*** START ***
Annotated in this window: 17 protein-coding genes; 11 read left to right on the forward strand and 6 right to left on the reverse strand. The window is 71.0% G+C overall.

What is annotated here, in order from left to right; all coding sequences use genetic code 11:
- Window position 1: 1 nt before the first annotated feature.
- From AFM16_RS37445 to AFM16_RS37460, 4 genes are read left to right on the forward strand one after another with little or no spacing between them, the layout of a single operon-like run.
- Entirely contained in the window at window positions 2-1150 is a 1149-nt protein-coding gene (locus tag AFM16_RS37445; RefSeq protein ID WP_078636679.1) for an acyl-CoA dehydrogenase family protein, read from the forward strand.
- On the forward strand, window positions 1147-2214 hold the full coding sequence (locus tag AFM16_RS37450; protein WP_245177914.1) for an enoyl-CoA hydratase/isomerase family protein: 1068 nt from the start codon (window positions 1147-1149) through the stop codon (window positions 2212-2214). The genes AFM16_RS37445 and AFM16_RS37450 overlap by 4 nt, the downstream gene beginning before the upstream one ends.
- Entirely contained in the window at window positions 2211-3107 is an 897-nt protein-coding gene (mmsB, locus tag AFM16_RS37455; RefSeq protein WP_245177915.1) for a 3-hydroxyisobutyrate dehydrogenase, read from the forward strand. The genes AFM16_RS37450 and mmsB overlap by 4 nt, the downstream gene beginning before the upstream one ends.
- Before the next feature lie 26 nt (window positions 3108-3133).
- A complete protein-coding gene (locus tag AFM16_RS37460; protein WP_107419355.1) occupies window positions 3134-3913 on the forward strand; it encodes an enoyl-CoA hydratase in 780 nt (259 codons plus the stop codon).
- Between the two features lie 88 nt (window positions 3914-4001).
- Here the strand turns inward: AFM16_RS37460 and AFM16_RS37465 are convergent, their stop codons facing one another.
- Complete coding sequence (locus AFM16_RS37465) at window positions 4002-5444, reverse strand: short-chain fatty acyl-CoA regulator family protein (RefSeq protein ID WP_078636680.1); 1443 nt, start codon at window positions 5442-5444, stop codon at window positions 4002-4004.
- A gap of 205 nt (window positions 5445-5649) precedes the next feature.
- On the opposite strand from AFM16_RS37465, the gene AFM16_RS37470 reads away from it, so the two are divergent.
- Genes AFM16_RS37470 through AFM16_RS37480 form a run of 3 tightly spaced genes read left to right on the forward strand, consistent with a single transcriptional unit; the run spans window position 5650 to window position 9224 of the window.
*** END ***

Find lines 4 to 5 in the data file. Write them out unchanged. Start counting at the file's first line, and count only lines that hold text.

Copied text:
- From AFM16_RS37445 to AFM16_RS37460, 4 genes are read left to right on the forward strand one after another with little or no spacing between them, the layout of a single operon-like run.
- Entirely contained in the window at window positions 2-1150 is a 1149-nt protein-coding gene (locus tag AFM16_RS37445; RefSeq protein ID WP_078636679.1) for an acyl-CoA dehydrogenase family protein, read from the forward strand.